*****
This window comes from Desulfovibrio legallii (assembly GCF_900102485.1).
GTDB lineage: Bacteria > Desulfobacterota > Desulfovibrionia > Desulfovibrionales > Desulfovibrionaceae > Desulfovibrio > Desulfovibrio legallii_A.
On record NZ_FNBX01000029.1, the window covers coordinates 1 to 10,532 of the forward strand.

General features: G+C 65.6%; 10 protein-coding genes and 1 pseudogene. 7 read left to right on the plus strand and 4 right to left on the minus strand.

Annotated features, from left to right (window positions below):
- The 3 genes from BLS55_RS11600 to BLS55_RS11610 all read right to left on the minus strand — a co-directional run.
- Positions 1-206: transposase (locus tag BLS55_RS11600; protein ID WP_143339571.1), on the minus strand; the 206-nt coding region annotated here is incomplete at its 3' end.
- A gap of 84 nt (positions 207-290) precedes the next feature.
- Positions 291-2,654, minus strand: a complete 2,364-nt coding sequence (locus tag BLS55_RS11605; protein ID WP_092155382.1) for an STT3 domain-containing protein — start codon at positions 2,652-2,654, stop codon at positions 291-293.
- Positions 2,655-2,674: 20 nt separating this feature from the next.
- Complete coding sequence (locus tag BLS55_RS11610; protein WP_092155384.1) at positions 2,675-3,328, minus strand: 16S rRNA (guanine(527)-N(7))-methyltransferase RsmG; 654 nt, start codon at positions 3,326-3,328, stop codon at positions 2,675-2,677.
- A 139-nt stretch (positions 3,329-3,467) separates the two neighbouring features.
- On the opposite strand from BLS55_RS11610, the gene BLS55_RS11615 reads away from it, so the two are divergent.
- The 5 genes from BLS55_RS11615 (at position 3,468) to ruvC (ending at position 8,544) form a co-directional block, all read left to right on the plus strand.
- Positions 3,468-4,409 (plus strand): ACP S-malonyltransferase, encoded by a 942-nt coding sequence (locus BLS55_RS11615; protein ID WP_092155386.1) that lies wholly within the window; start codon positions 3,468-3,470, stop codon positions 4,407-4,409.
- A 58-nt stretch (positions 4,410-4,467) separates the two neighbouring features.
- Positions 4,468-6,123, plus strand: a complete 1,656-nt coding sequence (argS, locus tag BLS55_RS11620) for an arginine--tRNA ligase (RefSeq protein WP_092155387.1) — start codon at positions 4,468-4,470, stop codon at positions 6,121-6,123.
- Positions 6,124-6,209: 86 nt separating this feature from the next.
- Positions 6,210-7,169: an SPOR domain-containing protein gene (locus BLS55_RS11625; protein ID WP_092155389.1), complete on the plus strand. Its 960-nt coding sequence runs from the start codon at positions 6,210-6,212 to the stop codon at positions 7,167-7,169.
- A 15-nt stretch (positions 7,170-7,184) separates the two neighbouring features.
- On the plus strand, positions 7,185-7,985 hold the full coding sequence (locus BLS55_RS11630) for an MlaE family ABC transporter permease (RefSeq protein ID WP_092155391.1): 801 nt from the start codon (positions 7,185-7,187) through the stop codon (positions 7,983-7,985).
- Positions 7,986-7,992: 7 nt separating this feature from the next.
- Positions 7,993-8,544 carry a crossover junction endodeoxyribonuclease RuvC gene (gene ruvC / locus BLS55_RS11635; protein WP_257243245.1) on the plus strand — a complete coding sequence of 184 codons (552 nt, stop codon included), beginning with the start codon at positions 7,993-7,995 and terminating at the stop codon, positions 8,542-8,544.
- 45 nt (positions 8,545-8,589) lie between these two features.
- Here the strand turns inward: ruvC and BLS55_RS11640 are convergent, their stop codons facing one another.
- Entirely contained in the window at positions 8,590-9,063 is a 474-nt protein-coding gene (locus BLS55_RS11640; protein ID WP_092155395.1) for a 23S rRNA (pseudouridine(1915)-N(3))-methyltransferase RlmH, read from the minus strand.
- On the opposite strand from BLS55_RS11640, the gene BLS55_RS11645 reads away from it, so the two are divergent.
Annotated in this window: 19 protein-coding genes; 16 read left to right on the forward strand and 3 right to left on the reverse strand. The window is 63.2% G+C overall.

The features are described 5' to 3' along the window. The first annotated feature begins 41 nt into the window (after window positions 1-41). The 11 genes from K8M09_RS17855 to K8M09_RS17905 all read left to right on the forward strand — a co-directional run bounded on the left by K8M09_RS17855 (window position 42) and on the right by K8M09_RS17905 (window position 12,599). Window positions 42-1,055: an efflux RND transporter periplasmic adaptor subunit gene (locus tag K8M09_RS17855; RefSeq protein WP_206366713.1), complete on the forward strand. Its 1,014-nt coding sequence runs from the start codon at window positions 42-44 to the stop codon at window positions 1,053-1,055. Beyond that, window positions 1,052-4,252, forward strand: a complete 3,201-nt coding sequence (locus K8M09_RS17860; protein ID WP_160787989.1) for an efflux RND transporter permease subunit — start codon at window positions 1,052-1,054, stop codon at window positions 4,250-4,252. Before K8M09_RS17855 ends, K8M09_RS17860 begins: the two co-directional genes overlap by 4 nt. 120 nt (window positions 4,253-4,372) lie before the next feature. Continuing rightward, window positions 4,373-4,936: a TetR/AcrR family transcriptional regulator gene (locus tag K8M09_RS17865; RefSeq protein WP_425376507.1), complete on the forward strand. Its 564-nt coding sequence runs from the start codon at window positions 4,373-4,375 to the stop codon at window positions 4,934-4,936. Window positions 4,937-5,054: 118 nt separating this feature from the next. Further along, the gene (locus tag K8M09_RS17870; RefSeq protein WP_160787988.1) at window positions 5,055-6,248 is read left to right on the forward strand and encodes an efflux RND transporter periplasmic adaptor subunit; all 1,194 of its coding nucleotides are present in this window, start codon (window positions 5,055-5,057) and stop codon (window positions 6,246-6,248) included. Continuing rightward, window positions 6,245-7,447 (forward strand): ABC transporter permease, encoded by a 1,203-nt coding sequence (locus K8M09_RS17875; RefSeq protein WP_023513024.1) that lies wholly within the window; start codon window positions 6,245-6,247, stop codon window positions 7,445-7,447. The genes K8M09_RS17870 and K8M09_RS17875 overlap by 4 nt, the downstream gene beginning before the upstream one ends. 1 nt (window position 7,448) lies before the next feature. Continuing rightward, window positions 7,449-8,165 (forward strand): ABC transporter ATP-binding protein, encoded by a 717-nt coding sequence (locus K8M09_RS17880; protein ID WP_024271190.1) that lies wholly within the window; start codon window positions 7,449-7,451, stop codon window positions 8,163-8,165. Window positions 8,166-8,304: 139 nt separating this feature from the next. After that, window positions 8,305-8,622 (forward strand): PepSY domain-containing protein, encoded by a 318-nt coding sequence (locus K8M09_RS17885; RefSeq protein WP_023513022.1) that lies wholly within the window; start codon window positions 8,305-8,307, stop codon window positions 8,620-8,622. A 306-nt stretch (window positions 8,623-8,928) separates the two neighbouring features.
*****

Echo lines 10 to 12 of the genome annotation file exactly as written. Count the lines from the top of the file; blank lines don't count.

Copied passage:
- Positions 2,655-2,674: 20 nt separating this feature from the next.
- Complete coding sequence (locus tag BLS55_RS11610; protein WP_092155384.1) at positions 2,675-3,328, minus strand: 16S rRNA (guanine(527)-N(7))-methyltransferase RsmG; 654 nt, start codon at positions 3,326-3,328, stop codon at positions 2,675-2,677.
- A 139-nt stretch (positions 3,329-3,467) separates the two neighbouring features.